‘Alive’ Review: A Low-Budget Zombie Movie That Has No Chance in the Over-Saturated Genre

The horror genre is one of the most interesting ones in the film. The genre manages to not only entertain by putting characters into situations that most of us would find very uncomfortable to be in. But it also gives us the chance to explore social issues and the core nature of human being by putting the characters in those situations. It is fascinating and one of the best places to work in the realm of speculative fiction. However, with each passing year, making horror movies becomes a bigger challenge. Alive, a new zombie movie, tries but fails to have its own space in the genre.

The film is written and directed by David Marantz and stars Ellen Hillman, Kian Pritchard, Neil Sheffield, Stuart Matthews, Angus Kennedy, Gillian Broderick, and Andrew May-Gohrey. The film tells the story of Helen, a young survivor in this post-apocalyptic world that has been ravaged by a zombie outbreak. Helen will travel the land along with her boyfriend Kevin and her little brother Barney, who seems to have been infected, and is slowly transforming into a zombie. While searching for help, they will find something else that they do not want.

The first thing to notice about Alive is its very generic title, which barely tells you anything about the movie you are about to watch. There are zero calls to action, zero interest, or intrigue being generated in the audience from the get-go. The second thing is the extremely low budget the movie is working with. In part, trying to create a world that feels faithful and consistent with the story you are trying to tell is one of the most important things when making a film. For example, James Cameron would not do Avatar until the technology was good enough for his vision.

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However, there are many other films that aim too high when it comes to trying to tell a story in a world they cannot conceivably create because they lack the resources to do it. More often than not, the result of those adventures is a failure to place the story in the right setting. Alive suffers from this at every step. The movie wants to tell the story of a zombie outbreak, but it cannot do it well because it just doesn’t have the resources to do it effectively. Everything from the sets to the weapons, costumes, and they make all look like they were done with no budget at all.

At one point, the limitations on the budget might wear on the audience’s suspension of disbelief. This is Marantz’s first feature film, and we are clearly in front of a director that is still trying to find how to do his job. Making movies is quite hard. It requires a great number of people all working together towards a single goal, and sometimes intuition becomes the single most efficient tool a director has in their belt. So, it is hard to fault Marantz for some results in this movie, but maybe he should have gone with a smaller, less ambitious film if his abilities are not yet at the necessary level.

The filmmaking is quite strange in this movie. The rhythm of the overall piece feels truncated as if it stumbles in every single scene. The dialogue is delivered in such a weird way, and the audio mix feels just wrong. The voices feel like they are in constant echo, and there are these odd transitions and fade to black that really doesn’t feel like they are being used in the right place. It makes the movie a very peculiar watching experience because you know that the scene you’re watching just needs better dialogue and acting to work, but it doesn’t have it.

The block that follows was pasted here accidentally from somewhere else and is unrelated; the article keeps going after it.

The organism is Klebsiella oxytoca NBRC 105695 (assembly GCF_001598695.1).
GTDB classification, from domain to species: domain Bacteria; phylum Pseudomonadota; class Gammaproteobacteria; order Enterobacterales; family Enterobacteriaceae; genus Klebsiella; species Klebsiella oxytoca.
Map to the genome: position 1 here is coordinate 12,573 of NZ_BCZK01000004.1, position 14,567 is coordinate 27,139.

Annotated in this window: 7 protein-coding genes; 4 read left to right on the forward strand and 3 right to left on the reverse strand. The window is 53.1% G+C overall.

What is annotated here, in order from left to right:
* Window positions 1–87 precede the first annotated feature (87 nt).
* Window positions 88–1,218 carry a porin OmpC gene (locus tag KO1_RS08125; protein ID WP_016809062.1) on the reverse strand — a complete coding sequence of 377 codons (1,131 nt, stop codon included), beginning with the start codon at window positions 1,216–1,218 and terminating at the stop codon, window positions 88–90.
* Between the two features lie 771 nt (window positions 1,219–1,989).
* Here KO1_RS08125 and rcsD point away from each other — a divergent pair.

The blocking also feels extremely unnatural, like the actors are having a hard time reaching their marks in time, and then the camera doesn’t really know where to look when they are moving. Sometimes there are inserts that just make certain sequences confusing and the fact that the framing also feels off, makes things worse. This is a very good first attempt at a movie, but maybe Marantz and his team. But they need some more experience before trying to push a movie like this into a market that is filled with so many movies that are done so much better.

In the end, Alive feels like a movie that doesn’t really manage to reach its goal. The story is an amalgamation of many other zombie movies and TV shows, like the Walking Dead and also even I Am Legend towards the end. It never feels like its own story or even a story that is worth telling, at least not at this level. Ellen Hillman comes up on top of a cast that feels like they are rehearsing instead of actually trying to get the scene. She is charming, and while not the best actress at the moment, she has what it takes to lead a film.

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There are so many better options to watch out there, that Alive really feels like it has no chance to carve out its own space. Let’s hope Marantz and his team can keep trying in the future and that the resources they need, and their own abilities, are up to par with the ambition of the story.

SCORE: 4/10

  • Nelson loves all things related to storytelling. He has spent most of his life studying narrative, applied across all mediums; film, TV, books, and video games. Mulholland Drive is his favorite film.